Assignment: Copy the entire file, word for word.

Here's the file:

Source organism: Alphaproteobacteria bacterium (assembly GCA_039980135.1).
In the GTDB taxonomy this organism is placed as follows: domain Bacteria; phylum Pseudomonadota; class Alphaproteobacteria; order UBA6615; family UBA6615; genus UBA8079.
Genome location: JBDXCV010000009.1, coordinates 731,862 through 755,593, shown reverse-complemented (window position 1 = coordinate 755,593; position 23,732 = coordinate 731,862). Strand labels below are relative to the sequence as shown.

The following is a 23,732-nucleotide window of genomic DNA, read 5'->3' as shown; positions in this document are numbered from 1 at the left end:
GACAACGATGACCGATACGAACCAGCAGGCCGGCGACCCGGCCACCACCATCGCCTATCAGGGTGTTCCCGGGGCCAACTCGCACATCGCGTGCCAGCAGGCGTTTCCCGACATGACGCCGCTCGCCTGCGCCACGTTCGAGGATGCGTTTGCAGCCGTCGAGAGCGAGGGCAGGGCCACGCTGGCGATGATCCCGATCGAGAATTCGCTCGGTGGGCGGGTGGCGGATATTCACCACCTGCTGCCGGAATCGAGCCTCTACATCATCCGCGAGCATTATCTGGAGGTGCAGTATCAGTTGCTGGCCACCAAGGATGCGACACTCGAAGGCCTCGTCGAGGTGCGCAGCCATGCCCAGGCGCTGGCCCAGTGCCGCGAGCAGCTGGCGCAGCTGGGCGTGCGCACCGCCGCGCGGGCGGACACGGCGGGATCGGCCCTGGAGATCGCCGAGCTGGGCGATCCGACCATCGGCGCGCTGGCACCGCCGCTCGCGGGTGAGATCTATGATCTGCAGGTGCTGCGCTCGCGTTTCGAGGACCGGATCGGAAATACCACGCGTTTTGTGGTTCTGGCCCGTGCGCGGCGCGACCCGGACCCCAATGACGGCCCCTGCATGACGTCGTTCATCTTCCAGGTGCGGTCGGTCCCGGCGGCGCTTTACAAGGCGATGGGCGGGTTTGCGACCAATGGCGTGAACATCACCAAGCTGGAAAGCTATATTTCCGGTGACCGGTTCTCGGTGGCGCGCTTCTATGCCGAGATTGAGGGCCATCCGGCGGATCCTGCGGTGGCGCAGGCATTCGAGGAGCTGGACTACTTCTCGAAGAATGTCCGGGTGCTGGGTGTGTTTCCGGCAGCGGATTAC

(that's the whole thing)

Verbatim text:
Source organism: Alphaproteobacteria bacterium (assembly GCA_039980135.1).
In the GTDB taxonomy this organism is placed as follows: domain Bacteria; phylum Pseudomonadota; class Alphaproteobacteria; order UBA6615; family UBA6615; genus UBA8079.
Genome location: JBDXCV010000009.1, coordinates 731,862 through 755,593, shown reverse-complemented (window position 1 = coordinate 755,593; position 23,732 = coordinate 731,862). Strand labels below are relative to the sequence as shown.

The following is a 23,732-nucleotide window of genomic DNA, read 5'->3' as shown; positions in this document are numbered from 1 at the left end:
GACAACGATGACCGATACGAACCAGCAGGCCGGCGACCCGGCCACCACCATCGCCTATCAGGGTGTTCCCGGGGCCAACTCGCACATCGCGTGCCAGCAGGCGTTTCCCGACATGACGCCGCTCGCCTGCGCCACGTTCGAGGATGCGTTTGCAGCCGTCGAGAGCGAGGGCAGGGCCACGCTGGCGATGATCCCGATCGAGAATTCGCTCGGTGGGCGGGTGGCGGATATTCACCACCTGCTGCCGGAATCGAGCCTCTACATCATCCGCGAGCATTATCTGGAGGTGCAGTATCAGTTGCTGGCCACCAAGGATGCGACACTCGAAGGCCTCGTCGAGGTGCGCAGCCATGCCCAGGCGCTGGCCCAGTGCCGCGAGCAGCTGGCGCAGCTGGGCGTGCGCACCGCCGCGCGGGCGGACACGGCGGGATCGGCCCTGGAGATCGCCGAGCTGGGCGATCCGACCATCGGCGCGCTGGCACCGCCGCTCGCGGGTGAGATCTATGATCTGCAGGTGCTGCGCTCGCGTTTCGAGGACCGGATCGGAAATACCACGCGTTTTGTGGTTCTGGCCCGTGCGCGGCGCGACCCGGACCCCAATGACGGCCCCTGCATGACGTCGTTCATCTTCCAGGTGCGGTCGGTCCCGGCGGCGCTTTACAAGGCGATGGGCGGGTTTGCGACCAATGGCGTGAACATCACCAAGCTGGAAAGCTATATTTCCGGTGACCGGTTCTCGGTGGCGCGCTTCTATGCCGAGATTGAGGGCCATCCGGCGGATCCTGCGGTGGCGCAGGCATTCGAGGAGCTGGACTACTTCTCGAAGAATGTCCGGGTGCTGGGTGTGTTTCCGGCAGCGGATTAC